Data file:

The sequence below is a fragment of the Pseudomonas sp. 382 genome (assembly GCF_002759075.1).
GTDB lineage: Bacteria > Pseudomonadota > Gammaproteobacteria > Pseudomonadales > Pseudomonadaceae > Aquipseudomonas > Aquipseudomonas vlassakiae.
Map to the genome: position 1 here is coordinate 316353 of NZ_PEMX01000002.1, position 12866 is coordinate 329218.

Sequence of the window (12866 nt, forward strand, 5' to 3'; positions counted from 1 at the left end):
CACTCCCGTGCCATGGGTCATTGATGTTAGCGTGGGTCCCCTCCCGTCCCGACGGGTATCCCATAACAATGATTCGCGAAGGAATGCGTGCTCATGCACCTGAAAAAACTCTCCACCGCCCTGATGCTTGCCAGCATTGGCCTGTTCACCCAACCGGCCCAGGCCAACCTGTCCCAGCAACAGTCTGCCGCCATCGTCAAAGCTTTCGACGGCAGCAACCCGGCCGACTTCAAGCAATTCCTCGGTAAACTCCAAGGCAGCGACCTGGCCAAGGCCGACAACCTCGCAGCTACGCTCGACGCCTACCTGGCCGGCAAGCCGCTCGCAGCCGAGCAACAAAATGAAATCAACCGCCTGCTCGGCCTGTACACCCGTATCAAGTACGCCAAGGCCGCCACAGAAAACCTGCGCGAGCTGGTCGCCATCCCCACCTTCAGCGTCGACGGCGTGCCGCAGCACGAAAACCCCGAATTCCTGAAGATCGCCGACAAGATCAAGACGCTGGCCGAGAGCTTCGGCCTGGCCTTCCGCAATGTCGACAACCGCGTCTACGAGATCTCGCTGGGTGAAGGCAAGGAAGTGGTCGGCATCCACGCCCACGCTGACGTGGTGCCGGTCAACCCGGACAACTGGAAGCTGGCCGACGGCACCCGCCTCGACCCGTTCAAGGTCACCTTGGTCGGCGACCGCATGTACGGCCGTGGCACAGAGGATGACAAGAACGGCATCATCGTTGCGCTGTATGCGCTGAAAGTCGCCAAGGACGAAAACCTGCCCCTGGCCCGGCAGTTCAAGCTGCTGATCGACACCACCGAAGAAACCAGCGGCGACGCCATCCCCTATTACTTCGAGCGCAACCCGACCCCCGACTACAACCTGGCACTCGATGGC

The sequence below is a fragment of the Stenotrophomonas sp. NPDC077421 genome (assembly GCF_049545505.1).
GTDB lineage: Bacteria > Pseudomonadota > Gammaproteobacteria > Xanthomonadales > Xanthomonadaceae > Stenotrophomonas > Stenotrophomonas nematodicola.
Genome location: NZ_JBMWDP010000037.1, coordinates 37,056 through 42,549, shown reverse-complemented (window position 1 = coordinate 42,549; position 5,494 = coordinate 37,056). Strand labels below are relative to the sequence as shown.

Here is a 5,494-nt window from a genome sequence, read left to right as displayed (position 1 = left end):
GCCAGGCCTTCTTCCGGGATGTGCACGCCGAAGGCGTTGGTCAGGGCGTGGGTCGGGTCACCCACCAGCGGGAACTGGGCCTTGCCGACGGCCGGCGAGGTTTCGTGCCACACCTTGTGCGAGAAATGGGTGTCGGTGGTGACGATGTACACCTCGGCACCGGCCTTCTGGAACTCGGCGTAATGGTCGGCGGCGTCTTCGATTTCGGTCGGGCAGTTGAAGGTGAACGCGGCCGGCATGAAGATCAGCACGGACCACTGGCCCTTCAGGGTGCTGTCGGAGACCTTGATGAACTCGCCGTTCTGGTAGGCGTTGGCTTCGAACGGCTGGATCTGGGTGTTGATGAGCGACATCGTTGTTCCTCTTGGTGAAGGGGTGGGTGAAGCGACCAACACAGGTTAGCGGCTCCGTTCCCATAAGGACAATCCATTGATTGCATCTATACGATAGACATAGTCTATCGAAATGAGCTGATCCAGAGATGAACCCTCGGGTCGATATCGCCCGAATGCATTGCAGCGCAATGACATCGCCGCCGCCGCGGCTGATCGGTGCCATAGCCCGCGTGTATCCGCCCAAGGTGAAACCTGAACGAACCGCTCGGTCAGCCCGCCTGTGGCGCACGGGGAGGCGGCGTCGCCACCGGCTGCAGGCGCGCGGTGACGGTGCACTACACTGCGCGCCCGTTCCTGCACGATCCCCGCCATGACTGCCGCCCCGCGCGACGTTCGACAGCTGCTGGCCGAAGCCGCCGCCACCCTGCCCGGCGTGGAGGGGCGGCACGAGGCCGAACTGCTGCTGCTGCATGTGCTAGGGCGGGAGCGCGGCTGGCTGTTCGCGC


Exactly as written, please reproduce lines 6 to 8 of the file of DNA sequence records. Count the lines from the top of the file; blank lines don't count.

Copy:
The sequence below is a fragment of the Stenotrophomonas sp. NPDC077421 genome (assembly GCF_049545505.1).
GTDB lineage: Bacteria > Pseudomonadota > Gammaproteobacteria > Xanthomonadales > Xanthomonadaceae > Stenotrophomonas > Stenotrophomonas nematodicola.
Genome location: NZ_JBMWDP010000037.1, coordinates 37,056 through 42,549, shown reverse-complemented (window position 1 = coordinate 42,549; position 5,494 = coordinate 37,056). Strand labels below are relative to the sequence as shown.